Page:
Federal Contractor Minimum Wage Rate Increases January 1, 2018

The US Department of Labor has announced the 2018 minimum wage rate required by Executive Order 13658. The Executive Order (EO) establishes a minimum wage requirement for Federal contractors and subcontractors. Each year, the U.S. Secretary of Labor determines the EO minimum wage rate based on the annual increase in the Consumer Price Index (CPI). Next January, the EO minimum wage rate for workers performing work on or in connection with a covered contract will increase by 15 cents per hour to $10.35 per hour. The minimum cash wage for tipped employees working on or in connection with a covered contract will increase by 45 cents per hour to $7.25. If the tipped worker does not make enough in tips to reach $10.35, then the employer must make up the difference.

What types of contracts are covered by the EO?

The contractor minimum wage rate applies to all contracts for:

  • construction covered by the Davis-Bacon Act (DBA);
  • contracts for services covered by the Service Contract Act (SCA);
  • concessions contracts, such as contracts to furnish food, lodging, automobile fuel, souvenirs, newspaper stands, and/or recreational equipment on Federal property; and
  • contracts to provide services, such as child care or dry cleaning, in Federal buildings for Federal employees or the general public.

Who must be paid the EO minimum wage rate?

The EO generally applies to the following categories of workers performing “on” or “in connection with” covered Federal contracts:

  • employees who are entitled to the Fair Labor Standards Act (FLSA) minimum wage;
  • service employees who are entitled to prevailing wages under the SCA; and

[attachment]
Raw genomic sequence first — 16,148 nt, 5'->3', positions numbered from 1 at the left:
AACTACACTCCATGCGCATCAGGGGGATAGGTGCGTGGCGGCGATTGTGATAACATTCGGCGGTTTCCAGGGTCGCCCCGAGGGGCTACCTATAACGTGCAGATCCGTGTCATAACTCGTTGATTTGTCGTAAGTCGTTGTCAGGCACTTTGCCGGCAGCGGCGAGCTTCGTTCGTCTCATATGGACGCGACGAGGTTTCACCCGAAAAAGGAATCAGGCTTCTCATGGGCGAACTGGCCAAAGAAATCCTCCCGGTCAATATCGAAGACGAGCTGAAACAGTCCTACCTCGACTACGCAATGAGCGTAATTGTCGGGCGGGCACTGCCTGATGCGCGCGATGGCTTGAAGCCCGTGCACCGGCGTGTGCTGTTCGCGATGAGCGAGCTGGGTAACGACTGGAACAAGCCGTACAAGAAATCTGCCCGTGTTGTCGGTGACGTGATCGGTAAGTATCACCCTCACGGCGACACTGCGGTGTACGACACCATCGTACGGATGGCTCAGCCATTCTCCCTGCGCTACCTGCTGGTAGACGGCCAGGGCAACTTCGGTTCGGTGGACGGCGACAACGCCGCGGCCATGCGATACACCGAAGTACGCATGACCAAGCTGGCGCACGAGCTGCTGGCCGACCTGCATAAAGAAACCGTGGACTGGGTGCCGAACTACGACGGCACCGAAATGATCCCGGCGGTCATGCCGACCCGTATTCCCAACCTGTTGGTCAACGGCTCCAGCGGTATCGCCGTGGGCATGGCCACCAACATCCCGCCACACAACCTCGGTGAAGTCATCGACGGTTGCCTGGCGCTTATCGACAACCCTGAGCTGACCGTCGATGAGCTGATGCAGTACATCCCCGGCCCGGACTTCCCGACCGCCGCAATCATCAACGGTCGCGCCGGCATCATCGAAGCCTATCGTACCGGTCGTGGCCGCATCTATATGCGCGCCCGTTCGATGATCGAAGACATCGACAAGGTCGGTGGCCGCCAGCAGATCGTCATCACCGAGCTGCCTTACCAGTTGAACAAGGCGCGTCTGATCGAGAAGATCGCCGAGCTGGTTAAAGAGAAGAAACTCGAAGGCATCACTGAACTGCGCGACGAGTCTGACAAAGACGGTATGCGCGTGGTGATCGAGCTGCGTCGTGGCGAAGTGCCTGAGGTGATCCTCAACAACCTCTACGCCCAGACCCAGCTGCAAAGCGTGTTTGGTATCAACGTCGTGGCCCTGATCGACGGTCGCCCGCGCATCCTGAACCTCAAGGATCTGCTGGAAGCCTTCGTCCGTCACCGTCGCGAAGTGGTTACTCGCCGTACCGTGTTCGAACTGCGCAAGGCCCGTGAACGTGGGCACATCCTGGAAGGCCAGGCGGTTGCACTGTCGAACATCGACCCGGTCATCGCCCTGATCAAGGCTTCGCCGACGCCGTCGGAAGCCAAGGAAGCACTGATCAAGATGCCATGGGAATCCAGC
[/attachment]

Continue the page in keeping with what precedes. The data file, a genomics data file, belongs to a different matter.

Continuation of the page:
• laborers and mechanics who are entitled to prevailing wages under the DBA.

Workers whose wages are governed by the DBA, the SCA, or the FLSA are only entitled to be paid the EO minimum wage for the time that they spend performing work on or in connection with covered contracts. Individuals employed in a bona fide executive, administrative, or professional capacity are exempt from coverage of the EO. Similarly, employees who are exempt from the minimum wage protections of the FLSA and workers who spend less that 20% of their workweek hours on covered contracts are not entitled to the EO minimum wage rate.

Contractor Notice Obligations

Contractors and subcontractors must notify all workers performing work on or in connection with a covered contract of the effective EO minimum wage rate. Contractors may comply by posting the official EO Minimum Wage posting in a prominent and accessible place at the worksite. Contractors who customarily post notices to workers electronically may post the minimum wage notice electronically in lieu of physical posting, provided that such electronic posting is displayed prominently on a website that is maintained by the contractor and is customarily used for notices to workers about terms and conditions of employment. Posting SCA and DBA wage determinations that reflect the effective EO minimum wage rate also comply with the notice requirements.

Is compliance with all Federal contractor notice requirements easy?

Yep. CPC has complied Federal contractor notices together for a one-step compliance solution. Later this year, we will be updating these posters with the 2018 EO Minimum Wage notice. In the meantime, preview our posters by clicking on one of the following links:


  1. I am a contractor who works for a utility company. I’ve been on this job for once a year, I don’t get vacation time off but I do get 3 days a year for sick time. Am I entitled to a cost of living increase at least once a year? Thank you.


    1. Hi Juanita,

      Beginning January 1, 2020, federal contractors must pay workers performing work on or in connection with federal contracts covered by Executive Order 13658 at least $10.80 per hour. The Executive Order allows the Department of Labor to adjust this amount each year.

      I hope this is helpful. If you would like more information on your specific work situation, contact the Department of Labor.


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